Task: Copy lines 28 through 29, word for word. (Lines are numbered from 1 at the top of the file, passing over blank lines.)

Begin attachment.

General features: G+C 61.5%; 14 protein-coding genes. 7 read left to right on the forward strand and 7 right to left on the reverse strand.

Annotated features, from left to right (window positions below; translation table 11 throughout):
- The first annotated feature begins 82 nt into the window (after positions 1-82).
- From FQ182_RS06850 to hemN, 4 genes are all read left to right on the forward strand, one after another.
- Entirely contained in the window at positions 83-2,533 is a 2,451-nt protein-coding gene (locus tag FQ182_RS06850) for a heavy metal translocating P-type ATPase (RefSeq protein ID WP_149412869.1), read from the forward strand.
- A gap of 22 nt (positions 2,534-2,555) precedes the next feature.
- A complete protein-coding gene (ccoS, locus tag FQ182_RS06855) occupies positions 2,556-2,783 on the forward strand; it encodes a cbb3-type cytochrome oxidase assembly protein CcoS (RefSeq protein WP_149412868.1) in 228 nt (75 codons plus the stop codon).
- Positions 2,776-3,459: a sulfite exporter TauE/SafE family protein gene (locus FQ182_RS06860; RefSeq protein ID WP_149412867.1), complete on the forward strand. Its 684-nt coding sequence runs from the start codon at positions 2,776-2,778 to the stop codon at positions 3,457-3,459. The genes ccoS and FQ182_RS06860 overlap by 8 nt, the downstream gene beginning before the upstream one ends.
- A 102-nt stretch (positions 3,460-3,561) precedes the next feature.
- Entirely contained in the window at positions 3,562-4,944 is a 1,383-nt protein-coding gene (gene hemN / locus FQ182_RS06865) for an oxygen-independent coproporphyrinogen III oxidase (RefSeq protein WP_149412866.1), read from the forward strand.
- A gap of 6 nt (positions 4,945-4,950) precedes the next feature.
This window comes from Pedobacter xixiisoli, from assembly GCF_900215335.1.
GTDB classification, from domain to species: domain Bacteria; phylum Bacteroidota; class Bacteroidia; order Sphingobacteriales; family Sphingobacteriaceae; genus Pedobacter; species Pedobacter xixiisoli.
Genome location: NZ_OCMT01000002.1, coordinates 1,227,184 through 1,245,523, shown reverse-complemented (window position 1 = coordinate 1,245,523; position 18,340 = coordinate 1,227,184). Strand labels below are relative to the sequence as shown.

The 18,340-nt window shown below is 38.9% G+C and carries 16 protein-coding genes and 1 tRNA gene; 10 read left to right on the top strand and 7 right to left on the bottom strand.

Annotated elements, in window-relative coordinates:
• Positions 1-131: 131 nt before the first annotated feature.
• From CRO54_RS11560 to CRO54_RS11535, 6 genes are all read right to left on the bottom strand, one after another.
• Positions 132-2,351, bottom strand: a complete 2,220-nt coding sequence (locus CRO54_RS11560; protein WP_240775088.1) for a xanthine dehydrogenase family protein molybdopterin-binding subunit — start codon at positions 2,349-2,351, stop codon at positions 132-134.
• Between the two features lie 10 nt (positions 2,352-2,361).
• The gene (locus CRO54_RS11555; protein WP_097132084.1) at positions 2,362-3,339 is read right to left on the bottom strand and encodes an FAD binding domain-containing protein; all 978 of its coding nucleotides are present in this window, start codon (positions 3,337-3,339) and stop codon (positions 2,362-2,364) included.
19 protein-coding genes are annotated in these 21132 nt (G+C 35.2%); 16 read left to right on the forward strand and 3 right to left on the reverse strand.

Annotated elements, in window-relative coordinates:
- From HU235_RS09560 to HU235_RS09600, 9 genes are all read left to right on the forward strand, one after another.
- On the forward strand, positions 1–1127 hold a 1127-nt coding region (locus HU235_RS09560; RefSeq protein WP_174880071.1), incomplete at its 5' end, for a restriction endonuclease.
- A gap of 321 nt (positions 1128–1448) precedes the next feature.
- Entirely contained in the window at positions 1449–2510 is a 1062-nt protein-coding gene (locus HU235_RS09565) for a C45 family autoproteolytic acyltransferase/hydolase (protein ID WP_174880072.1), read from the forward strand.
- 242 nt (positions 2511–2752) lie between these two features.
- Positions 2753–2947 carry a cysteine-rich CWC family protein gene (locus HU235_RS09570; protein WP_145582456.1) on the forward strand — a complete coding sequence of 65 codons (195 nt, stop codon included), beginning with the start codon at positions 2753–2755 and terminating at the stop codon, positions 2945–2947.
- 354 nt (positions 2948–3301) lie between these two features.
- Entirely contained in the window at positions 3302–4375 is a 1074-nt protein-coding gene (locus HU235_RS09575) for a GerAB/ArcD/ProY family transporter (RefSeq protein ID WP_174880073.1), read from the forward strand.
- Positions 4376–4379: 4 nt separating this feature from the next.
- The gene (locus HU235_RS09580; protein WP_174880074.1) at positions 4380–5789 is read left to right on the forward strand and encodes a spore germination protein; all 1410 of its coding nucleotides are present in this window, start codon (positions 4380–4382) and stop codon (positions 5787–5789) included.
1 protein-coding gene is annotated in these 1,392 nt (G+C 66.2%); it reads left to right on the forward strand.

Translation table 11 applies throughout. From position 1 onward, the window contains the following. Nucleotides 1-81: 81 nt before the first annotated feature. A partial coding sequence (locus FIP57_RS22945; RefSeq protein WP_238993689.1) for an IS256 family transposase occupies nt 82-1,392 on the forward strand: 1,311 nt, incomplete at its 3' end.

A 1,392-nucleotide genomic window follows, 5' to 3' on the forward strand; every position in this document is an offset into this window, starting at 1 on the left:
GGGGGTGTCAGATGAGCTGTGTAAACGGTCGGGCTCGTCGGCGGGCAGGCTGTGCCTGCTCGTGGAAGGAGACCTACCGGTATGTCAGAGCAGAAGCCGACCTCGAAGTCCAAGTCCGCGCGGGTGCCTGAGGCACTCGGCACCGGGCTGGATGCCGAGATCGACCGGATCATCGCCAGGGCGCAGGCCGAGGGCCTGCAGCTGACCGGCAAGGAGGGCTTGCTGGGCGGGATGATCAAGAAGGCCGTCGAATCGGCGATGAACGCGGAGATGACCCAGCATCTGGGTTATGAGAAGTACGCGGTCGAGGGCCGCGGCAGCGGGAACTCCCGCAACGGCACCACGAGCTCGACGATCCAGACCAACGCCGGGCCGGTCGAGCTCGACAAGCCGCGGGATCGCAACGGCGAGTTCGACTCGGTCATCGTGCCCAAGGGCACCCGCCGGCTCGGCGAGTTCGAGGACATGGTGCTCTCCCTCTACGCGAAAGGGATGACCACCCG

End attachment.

- 242 nt (positions 2511–2752) lie between these two features.
- Positions 2753–2947 carry a cysteine-rich CWC family protein gene (locus HU235_RS09570; protein WP_145582456.1) on the forward strand — a complete coding sequence of 65 codons (195 nt, stop codon included), beginning with the start codon at positions 2753–2755 and terminating at the stop codon, positions 2945–2947.